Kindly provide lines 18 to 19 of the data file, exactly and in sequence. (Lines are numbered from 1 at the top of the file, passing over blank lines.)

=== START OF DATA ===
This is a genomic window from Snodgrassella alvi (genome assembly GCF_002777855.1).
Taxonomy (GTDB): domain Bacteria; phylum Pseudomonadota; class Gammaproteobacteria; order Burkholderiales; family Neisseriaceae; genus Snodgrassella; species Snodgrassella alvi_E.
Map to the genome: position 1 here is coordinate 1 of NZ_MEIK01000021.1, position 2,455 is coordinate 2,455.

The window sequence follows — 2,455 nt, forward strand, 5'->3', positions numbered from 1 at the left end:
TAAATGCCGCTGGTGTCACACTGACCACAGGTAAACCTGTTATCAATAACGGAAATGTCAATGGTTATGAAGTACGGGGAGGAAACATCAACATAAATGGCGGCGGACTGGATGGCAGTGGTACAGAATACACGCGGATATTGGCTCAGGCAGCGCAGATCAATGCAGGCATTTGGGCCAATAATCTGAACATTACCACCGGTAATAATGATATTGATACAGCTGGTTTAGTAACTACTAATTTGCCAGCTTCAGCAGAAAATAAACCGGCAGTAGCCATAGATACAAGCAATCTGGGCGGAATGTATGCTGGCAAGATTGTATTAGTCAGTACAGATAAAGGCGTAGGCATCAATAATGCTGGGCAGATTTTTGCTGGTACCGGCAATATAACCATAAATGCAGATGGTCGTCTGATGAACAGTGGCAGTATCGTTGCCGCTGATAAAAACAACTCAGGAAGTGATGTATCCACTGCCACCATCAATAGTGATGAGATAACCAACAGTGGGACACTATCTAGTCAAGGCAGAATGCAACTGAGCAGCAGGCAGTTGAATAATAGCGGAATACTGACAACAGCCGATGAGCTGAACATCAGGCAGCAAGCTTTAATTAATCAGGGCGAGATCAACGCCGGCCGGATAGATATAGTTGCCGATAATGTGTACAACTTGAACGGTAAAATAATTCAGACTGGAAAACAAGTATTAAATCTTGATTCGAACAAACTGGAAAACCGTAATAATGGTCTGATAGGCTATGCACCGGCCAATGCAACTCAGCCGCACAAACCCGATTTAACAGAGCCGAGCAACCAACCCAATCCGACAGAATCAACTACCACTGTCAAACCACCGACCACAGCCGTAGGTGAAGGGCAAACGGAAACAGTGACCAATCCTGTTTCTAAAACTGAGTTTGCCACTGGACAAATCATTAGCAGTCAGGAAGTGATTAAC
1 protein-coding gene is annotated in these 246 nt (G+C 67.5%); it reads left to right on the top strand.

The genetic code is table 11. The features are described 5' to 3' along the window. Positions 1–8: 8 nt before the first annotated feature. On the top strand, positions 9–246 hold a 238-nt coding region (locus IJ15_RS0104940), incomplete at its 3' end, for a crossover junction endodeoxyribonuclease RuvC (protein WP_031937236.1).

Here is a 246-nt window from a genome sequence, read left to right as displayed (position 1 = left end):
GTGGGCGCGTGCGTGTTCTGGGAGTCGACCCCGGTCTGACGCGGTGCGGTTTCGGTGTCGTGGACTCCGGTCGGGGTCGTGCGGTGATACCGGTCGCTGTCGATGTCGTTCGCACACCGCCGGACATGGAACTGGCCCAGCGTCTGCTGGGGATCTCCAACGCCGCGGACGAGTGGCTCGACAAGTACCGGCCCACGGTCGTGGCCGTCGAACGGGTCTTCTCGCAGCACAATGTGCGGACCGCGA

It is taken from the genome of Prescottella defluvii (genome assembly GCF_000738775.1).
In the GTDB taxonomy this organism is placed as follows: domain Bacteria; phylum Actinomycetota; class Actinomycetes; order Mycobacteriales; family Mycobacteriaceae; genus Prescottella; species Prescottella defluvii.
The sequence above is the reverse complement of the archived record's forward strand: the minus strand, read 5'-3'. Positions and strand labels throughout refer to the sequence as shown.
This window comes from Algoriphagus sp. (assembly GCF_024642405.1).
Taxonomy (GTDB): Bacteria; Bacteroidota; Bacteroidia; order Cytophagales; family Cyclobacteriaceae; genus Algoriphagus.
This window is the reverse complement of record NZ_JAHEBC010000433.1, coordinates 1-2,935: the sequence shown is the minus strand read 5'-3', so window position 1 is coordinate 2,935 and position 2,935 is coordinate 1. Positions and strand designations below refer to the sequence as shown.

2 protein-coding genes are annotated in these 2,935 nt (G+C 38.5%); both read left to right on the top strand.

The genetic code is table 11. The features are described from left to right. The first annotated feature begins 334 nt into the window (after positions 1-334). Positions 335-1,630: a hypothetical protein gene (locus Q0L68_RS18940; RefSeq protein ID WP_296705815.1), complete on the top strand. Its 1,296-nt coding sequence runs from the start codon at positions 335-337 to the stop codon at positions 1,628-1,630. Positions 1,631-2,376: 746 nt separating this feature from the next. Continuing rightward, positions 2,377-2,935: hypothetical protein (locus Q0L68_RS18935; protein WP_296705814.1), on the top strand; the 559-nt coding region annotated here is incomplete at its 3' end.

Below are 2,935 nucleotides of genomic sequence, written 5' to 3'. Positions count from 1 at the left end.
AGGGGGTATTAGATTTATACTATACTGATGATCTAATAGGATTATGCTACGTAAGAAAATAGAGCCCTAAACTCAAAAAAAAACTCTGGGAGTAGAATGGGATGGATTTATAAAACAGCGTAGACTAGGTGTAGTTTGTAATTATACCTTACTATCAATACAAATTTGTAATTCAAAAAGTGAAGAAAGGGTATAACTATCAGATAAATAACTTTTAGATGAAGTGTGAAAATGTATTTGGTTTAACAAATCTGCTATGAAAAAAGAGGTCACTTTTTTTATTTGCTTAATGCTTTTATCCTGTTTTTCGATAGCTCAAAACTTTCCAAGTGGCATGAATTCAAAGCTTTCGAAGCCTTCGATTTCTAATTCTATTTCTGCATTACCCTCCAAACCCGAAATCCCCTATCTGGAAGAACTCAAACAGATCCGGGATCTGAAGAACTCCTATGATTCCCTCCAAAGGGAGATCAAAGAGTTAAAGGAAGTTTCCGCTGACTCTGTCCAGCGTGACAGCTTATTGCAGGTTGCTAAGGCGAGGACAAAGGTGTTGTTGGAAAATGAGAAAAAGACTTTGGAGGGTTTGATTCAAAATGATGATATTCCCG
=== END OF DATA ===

Below are 2,935 nucleotides of genomic sequence, written 5' to 3'. Positions count from 1 at the left end.
AGGGGGTATTAGATTTATACTATACTGATGATCTAATAGGATTATGCTACGTAAGAAAATAGAGCCCTAAACTCAAAAAAAAACTCTGGGAGTAGAATGGGATGGATTTATAAAACAGCGTAGACTAGGTGTAGTTTGTAATTATACCTTACTATCAATACAAATTTGTAATTCAAAAAGTGAAGAAAGGGTATAACTATCAGATAAATAACTTTTAGATGAAGTGTGAAAATGTATTTGGTTTAACAAATCTGCTATGAAAAAAGAGGTCACTTTTTTTATTTGCTTAATGCTTTTATCCTGTTTTTCGATAGCTCAAAACTTTCCAAGTGGCATGAATTCAAAGCTTTCGAAGCCTTCGATTTCTAATTCTATTTCTGCATTACCCTCCAAACCCGAAATCCCCTATCTGGAAGAACTCAAACAGATCCGGGATCTGAAGAACTCCTATGATTCCCTCCAAAGGGAGATCAAAGAGTTAAAGGAAGTTTCCGCTGACTCTGTCCAGCGTGACAGCTTATTGCAGGTTGCTAAGGCGAGGACAAAGGTGTTGTTGGAAAATGAGAAAAAGACTTTGGAGGGTTTGATTCAAAATGATGATATTCCCG